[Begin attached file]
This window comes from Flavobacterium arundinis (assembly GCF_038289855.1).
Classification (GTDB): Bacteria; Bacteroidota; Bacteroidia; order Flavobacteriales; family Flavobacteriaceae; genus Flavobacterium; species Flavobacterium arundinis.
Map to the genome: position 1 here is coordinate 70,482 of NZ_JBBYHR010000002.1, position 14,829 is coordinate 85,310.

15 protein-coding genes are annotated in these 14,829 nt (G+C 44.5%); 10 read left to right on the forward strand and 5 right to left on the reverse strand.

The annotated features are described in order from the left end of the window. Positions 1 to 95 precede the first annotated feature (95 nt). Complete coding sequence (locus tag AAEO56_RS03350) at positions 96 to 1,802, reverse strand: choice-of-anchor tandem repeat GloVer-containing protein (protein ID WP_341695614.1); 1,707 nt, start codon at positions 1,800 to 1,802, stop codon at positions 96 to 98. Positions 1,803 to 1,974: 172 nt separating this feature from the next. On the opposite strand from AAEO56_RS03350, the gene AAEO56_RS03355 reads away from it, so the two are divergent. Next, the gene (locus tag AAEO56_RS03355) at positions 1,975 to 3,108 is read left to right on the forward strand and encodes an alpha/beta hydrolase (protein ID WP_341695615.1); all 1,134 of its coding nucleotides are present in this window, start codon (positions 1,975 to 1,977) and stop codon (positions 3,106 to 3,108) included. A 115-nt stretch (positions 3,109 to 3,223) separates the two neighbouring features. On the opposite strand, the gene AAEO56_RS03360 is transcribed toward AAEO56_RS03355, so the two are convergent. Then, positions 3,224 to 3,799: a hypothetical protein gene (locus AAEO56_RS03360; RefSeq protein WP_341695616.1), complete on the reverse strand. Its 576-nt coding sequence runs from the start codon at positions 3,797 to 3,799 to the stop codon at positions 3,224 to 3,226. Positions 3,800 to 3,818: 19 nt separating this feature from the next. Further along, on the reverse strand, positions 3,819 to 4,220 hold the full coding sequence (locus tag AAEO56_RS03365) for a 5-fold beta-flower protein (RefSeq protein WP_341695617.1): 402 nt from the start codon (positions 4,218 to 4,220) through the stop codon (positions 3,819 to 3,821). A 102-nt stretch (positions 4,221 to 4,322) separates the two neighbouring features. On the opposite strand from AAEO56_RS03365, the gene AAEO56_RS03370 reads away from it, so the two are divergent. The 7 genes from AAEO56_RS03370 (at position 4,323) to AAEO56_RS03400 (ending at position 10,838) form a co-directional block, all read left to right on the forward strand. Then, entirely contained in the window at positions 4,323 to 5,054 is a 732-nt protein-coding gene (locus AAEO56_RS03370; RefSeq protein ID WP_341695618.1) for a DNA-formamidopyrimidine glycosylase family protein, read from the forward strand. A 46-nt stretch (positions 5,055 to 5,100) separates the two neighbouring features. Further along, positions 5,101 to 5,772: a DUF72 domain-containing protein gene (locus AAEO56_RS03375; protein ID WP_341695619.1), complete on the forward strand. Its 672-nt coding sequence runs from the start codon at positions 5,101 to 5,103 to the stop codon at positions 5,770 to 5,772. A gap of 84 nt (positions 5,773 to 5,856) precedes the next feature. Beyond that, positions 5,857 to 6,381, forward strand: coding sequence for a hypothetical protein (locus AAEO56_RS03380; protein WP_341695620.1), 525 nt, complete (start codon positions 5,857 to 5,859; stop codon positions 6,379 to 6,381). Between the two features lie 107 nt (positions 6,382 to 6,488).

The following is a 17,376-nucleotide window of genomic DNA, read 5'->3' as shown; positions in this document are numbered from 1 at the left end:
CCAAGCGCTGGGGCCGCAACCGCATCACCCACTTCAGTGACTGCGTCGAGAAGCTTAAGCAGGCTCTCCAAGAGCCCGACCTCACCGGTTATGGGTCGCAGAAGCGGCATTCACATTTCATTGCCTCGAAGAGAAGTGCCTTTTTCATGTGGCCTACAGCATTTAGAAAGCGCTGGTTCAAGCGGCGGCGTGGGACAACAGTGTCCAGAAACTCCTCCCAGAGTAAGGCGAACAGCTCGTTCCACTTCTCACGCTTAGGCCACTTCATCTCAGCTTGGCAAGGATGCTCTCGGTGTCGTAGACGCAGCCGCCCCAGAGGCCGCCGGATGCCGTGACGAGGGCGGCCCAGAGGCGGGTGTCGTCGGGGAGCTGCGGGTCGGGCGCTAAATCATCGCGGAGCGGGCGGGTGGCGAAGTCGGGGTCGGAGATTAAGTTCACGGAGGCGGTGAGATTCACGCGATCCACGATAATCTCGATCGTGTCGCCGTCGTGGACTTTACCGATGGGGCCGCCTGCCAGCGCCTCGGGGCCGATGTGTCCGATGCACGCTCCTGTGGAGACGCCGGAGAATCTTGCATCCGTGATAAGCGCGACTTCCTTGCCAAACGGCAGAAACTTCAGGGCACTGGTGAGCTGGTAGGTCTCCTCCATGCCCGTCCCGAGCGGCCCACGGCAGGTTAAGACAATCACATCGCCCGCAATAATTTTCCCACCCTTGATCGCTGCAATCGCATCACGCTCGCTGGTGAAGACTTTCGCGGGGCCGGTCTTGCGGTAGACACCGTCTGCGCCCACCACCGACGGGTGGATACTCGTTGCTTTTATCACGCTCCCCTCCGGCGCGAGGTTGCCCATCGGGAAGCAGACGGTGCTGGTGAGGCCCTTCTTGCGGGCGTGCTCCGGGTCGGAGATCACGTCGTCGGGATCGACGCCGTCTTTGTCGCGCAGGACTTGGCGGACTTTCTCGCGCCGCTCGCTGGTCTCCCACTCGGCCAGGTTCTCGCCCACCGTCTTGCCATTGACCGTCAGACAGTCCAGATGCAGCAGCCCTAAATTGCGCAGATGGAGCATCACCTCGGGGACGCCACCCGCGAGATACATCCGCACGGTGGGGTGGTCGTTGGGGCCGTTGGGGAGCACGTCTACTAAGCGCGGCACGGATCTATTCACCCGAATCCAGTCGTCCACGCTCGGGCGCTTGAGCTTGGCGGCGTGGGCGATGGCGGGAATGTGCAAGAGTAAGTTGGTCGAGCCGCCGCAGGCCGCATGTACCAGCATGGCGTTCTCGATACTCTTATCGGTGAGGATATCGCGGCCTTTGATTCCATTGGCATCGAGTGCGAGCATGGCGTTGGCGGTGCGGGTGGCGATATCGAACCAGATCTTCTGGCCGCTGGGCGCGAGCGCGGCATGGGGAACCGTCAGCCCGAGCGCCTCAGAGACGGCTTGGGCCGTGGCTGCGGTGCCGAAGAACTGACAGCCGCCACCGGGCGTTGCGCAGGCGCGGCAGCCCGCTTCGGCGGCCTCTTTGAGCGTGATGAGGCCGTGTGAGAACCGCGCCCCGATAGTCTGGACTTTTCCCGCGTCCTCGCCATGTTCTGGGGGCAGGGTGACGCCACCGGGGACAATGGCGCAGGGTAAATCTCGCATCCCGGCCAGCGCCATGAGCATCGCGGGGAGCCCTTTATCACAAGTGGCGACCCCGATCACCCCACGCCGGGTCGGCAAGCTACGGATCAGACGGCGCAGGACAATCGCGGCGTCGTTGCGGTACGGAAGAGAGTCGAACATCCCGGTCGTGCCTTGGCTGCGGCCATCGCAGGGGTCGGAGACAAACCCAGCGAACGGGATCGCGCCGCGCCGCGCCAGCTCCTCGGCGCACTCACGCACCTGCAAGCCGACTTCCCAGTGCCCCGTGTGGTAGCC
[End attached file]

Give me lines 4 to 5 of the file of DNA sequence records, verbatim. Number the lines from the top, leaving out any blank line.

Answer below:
15 protein-coding genes are annotated in these 14,829 nt (G+C 44.5%); 10 read left to right on the forward strand and 5 right to left on the reverse strand.

The annotated features are described in order from the left end of the window. Positions 1 to 95 precede the first annotated feature (95 nt). Complete coding sequence (locus tag AAEO56_RS03350) at positions 96 to 1,802, reverse strand: choice-of-anchor tandem repeat GloVer-containing protein (protein ID WP_341695614.1); 1,707 nt, start codon at positions 1,800 to 1,802, stop codon at positions 96 to 98. Positions 1,803 to 1,974: 172 nt separating this feature from the next. On the opposite strand from AAEO56_RS03350, the gene AAEO56_RS03355 reads away from it, so the two are divergent. Next, the gene (locus tag AAEO56_RS03355) at positions 1,975 to 3,108 is read left to right on the forward strand and encodes an alpha/beta hydrolase (protein ID WP_341695615.1); all 1,134 of its coding nucleotides are present in this window, start codon (positions 1,975 to 1,977) and stop codon (positions 3,106 to 3,108) included. A 115-nt stretch (positions 3,109 to 3,223) separates the two neighbouring features. On the opposite strand, the gene AAEO56_RS03360 is transcribed toward AAEO56_RS03355, so the two are convergent. Then, positions 3,224 to 3,799: a hypothetical protein gene (locus AAEO56_RS03360; RefSeq protein WP_341695616.1), complete on the reverse strand. Its 576-nt coding sequence runs from the start codon at positions 3,797 to 3,799 to the stop codon at positions 3,224 to 3,226. Positions 3,800 to 3,818: 19 nt separating this feature from the next. Further along, on the reverse strand, positions 3,819 to 4,220 hold the full coding sequence (locus tag AAEO56_RS03365) for a 5-fold beta-flower protein (RefSeq protein WP_341695617.1): 402 nt from the start codon (positions 4,218 to 4,220) through the stop codon (positions 3,819 to 3,821). A 102-nt stretch (positions 4,221 to 4,322) separates the two neighbouring features. On the opposite strand from AAEO56_RS03365, the gene AAEO56_RS03370 reads away from it, so the two are divergent. The 7 genes from AAEO56_RS03370 (at position 4,323) to AAEO56_RS03400 (ending at position 10,838) form a co-directional block, all read left to right on the forward strand. Then, entirely contained in the window at positions 4,323 to 5,054 is a 732-nt protein-coding gene (locus AAEO56_RS03370; RefSeq protein ID WP_341695618.1) for a DNA-formamidopyrimidine glycosylase family protein, read from the forward strand. A 46-nt stretch (positions 5,055 to 5,100) separates the two neighbouring features. Further along, positions 5,101 to 5,772: a DUF72 domain-containing protein gene (locus AAEO56_RS03375; protein ID WP_341695619.1), complete on the forward strand. Its 672-nt coding sequence runs from the start codon at positions 5,101 to 5,103 to the stop codon at positions 5,770 to 5,772. A gap of 84 nt (positions 5,773 to 5,856) precedes the next feature. Beyond that, positions 5,857 to 6,381, forward strand: coding sequence for a hypothetical protein (locus AAEO56_RS03380; protein WP_341695620.1), 525 nt, complete (start codon positions 5,857 to 5,859; stop codon positions 6,379 to 6,381). Between the two features lie 107 nt (positions 6,382 to 6,488).